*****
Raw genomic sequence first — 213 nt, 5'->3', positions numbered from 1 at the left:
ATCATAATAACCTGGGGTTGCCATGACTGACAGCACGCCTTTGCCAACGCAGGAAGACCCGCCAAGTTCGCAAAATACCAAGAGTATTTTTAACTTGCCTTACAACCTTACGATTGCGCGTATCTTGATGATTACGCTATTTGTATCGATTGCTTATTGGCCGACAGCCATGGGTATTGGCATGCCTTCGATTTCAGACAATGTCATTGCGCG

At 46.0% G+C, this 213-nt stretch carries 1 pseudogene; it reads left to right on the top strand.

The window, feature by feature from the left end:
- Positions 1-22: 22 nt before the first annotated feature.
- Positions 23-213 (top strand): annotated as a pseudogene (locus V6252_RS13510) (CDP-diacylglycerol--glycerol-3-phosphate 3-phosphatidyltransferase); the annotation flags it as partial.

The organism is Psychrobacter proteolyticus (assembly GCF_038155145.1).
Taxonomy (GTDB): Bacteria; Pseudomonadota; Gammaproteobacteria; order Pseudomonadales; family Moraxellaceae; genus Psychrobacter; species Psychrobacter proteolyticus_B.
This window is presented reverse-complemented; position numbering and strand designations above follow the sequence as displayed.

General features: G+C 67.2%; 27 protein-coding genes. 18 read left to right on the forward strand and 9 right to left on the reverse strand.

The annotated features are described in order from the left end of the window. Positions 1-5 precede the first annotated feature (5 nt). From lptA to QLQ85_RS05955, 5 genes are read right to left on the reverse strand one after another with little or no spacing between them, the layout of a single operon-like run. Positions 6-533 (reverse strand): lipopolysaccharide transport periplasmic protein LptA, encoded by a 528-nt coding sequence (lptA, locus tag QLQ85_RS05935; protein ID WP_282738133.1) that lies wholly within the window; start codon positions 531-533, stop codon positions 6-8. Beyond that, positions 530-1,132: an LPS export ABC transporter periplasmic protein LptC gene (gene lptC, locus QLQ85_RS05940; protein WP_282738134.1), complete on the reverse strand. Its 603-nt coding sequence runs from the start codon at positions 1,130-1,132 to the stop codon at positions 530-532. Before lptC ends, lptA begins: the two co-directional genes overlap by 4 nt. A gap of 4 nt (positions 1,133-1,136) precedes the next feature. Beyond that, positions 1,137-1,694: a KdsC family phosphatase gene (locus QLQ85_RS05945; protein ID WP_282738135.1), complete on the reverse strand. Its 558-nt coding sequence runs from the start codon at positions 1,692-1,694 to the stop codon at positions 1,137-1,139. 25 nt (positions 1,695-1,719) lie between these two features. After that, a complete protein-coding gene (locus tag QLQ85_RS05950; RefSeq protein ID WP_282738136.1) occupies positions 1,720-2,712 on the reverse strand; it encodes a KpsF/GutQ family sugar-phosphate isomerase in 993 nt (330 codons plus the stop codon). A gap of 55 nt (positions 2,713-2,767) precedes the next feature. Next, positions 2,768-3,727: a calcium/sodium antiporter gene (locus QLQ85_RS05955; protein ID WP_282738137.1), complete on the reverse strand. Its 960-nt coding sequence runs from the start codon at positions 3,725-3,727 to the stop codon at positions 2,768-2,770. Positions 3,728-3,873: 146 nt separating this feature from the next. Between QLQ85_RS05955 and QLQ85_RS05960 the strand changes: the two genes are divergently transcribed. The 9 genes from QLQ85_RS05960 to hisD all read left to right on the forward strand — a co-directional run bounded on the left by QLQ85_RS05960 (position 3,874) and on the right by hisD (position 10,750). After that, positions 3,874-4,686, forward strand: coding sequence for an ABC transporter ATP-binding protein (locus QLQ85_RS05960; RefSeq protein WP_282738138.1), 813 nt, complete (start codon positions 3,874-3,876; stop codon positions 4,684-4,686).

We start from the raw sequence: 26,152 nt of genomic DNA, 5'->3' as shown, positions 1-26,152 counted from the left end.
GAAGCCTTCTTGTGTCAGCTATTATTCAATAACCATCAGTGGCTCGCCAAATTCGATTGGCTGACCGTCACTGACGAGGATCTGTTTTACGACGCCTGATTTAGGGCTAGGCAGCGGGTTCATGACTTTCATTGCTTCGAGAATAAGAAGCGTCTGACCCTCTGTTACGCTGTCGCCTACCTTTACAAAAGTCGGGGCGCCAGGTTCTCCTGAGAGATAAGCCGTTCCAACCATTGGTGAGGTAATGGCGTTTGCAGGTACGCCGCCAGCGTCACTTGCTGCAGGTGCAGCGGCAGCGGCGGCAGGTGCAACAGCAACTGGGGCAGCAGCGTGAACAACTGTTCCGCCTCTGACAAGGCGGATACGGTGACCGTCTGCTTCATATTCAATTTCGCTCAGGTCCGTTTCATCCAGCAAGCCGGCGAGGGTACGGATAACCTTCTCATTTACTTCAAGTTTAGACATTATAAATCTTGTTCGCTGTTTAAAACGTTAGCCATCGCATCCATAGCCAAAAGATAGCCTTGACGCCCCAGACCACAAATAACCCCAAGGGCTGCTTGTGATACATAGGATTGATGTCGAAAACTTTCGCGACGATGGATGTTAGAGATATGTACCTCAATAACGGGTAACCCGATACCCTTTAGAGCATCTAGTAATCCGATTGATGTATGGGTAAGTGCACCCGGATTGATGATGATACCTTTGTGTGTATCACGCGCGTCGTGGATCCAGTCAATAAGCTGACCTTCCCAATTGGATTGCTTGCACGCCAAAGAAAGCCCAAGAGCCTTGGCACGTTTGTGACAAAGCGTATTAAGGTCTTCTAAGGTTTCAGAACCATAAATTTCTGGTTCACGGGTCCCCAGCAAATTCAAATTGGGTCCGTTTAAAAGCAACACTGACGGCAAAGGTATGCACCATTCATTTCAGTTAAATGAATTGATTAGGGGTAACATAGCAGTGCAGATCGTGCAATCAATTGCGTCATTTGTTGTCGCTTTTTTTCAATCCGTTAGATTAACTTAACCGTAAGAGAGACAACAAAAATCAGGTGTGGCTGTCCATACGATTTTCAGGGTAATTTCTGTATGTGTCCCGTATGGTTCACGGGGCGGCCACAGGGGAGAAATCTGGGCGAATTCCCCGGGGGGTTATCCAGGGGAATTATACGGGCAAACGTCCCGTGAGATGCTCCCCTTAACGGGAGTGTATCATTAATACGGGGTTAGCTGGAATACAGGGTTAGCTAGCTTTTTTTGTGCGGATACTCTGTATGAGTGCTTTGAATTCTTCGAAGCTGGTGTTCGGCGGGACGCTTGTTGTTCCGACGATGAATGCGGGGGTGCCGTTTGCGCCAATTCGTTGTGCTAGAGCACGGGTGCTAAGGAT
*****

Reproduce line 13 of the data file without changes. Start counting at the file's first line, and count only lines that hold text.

GAAGCCTTCTTGTGTCAGCTATTATTCAATAACCATCAGTGGCTCGCCAAATTCGATTGGCTGACCGTCACTGACGAGGATCTGTTTTACGACGCCTGATTTAGGGCTAGGCAGCGGGTTCATGACTTTCATTGCTTCGAGAATAAGAAGCGTCTGACCCTCTGTTACGCTGTCGCCTACCTTTACAAAAGTCGGGGCGCCAGGTTCTCCTGAGAGATAAGCCGTTCCAACCATTGGTGAGGTAATGGCGTTTGCAGGTACGCCGCCAGCGTCACTTGCTGCAGGTGCAGCGGCAGCGGCGGCAGGTGCAACAGCAACTGGGGCAGCAGCGTGAACAACTGTTCCGCCTCTGACAAGGCGGATACGGTGACCGTCTGCTTCATATTCAATTTCGCTCAGGTCCGTTTCATCCAGCAAGCCGGCGAGGGTACGGATAACCTTCTCATTTACTTCAAGTTTAGACATTATAAATCTTGTTCGCTGTTTAAAACGTTAGCCATCGCATCCATAGCCAAAAGATAGCCTTGACGCCCCAGACCACAAATAACCCCAAGGGCTGCTTGTGATACATAGGATTGATGTCGAAAACTTTCGCGACGATGGATGTTAGAGATATGTACCTCAATAACGGGTAACCCGATACCCTTTAGAGCATCTAGTAATCCGATTGATGTATGGGTAAGTGCACCCGGATTGATGATGATACCTTTGTGTGTATCACGCGCGTCGTGGATCCAGTCAATAAGCTGACCTTCCCAATTGGATTGCTTGCACGCCAAAGAAAGCCCAAGAGCCTTGGCACGTTTGTGACAAAGCGTATTAAGGTCTTCTAAGGTTTCAGAACCATAAATTTCTGGTTCACGGGTCCCCAGCAAATTCAAATTGGGTCCGTTTAAAAGCAACACTGACGGCAAAGGTATGCACCATTCATTTCAGTTAAATGAATTGATTAGGGGTAACATAGCAGTGCAGATCGTGCAATCAATTGCGTCATTTGTTGTCGCTTTTTTTCAATCCGTTAGATTAACTTAACCGTAAGAGAGACAACAAAAATCAGGTGTGGCTGTCCATACGATTTTCAGGGTAATTTCTGTATGTGTCCCGTATGGTTCACGGGGCGGCCACAGGGGAGAAATCTGGGCGAATTCCCCGGGGGGTTATCCAGGGGAATTATACGGGCAAACGTCCCGTGAGATGCTCCCCTTAACGGGAGTGTATCATTAATACGGGGTTAGCTGGAATACAGGGTTAGCTAGCTTTTTTTGTGCGGATACTCTGTATGAGTGCTTTGAATTCTTCGAAGCTGGTGTTCGGCGGGACGCTTGTTGTTCCGACGATGAATGCGGGGGTGCCGTTTGCGCCAATTCGTTGTGCTAGAGCACGGGTGCTAAGGAT